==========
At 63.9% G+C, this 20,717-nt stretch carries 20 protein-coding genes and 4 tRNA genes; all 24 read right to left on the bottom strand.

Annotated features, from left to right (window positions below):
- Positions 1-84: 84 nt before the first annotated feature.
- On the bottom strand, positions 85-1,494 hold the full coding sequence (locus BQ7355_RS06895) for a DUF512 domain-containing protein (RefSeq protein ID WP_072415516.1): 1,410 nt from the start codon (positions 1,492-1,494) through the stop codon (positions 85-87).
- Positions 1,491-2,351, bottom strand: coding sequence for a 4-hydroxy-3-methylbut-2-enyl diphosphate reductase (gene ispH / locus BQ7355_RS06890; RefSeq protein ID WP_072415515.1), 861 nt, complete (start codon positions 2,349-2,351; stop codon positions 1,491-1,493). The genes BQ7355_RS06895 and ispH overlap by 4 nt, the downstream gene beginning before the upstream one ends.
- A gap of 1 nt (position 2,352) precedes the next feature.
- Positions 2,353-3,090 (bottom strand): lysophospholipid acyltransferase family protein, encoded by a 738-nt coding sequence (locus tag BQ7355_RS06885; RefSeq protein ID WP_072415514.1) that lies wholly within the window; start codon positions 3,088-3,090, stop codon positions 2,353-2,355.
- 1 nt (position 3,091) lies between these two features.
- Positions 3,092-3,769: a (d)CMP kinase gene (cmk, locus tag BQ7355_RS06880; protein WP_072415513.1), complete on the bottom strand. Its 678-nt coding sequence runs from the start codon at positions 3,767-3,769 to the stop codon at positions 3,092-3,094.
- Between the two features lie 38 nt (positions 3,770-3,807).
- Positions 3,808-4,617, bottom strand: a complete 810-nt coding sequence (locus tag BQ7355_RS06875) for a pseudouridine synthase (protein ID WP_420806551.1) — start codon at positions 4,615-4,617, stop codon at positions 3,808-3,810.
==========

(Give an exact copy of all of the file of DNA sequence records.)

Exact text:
At 63.9% G+C, this 20,717-nt stretch carries 20 protein-coding genes and 4 tRNA genes; all 24 read right to left on the bottom strand.

Annotated features, from left to right (window positions below):
- Positions 1-84: 84 nt before the first annotated feature.
- On the bottom strand, positions 85-1,494 hold the full coding sequence (locus BQ7355_RS06895) for a DUF512 domain-containing protein (RefSeq protein ID WP_072415516.1): 1,410 nt from the start codon (positions 1,492-1,494) through the stop codon (positions 85-87).
- Positions 1,491-2,351, bottom strand: coding sequence for a 4-hydroxy-3-methylbut-2-enyl diphosphate reductase (gene ispH / locus BQ7355_RS06890; RefSeq protein ID WP_072415515.1), 861 nt, complete (start codon positions 2,349-2,351; stop codon positions 1,491-1,493). The genes BQ7355_RS06895 and ispH overlap by 4 nt, the downstream gene beginning before the upstream one ends.
- A gap of 1 nt (position 2,352) precedes the next feature.
- Positions 2,353-3,090 (bottom strand): lysophospholipid acyltransferase family protein, encoded by a 738-nt coding sequence (locus tag BQ7355_RS06885; RefSeq protein ID WP_072415514.1) that lies wholly within the window; start codon positions 3,088-3,090, stop codon positions 2,353-2,355.
- 1 nt (position 3,091) lies between these two features.
- Positions 3,092-3,769: a (d)CMP kinase gene (cmk, locus tag BQ7355_RS06880; protein WP_072415513.1), complete on the bottom strand. Its 678-nt coding sequence runs from the start codon at positions 3,767-3,769 to the stop codon at positions 3,092-3,094.
- Between the two features lie 38 nt (positions 3,770-3,807).
- Positions 3,808-4,617, bottom strand: a complete 810-nt coding sequence (locus tag BQ7355_RS06875) for a pseudouridine synthase (protein ID WP_420806551.1) — start codon at positions 4,615-4,617, stop codon at positions 3,808-3,810.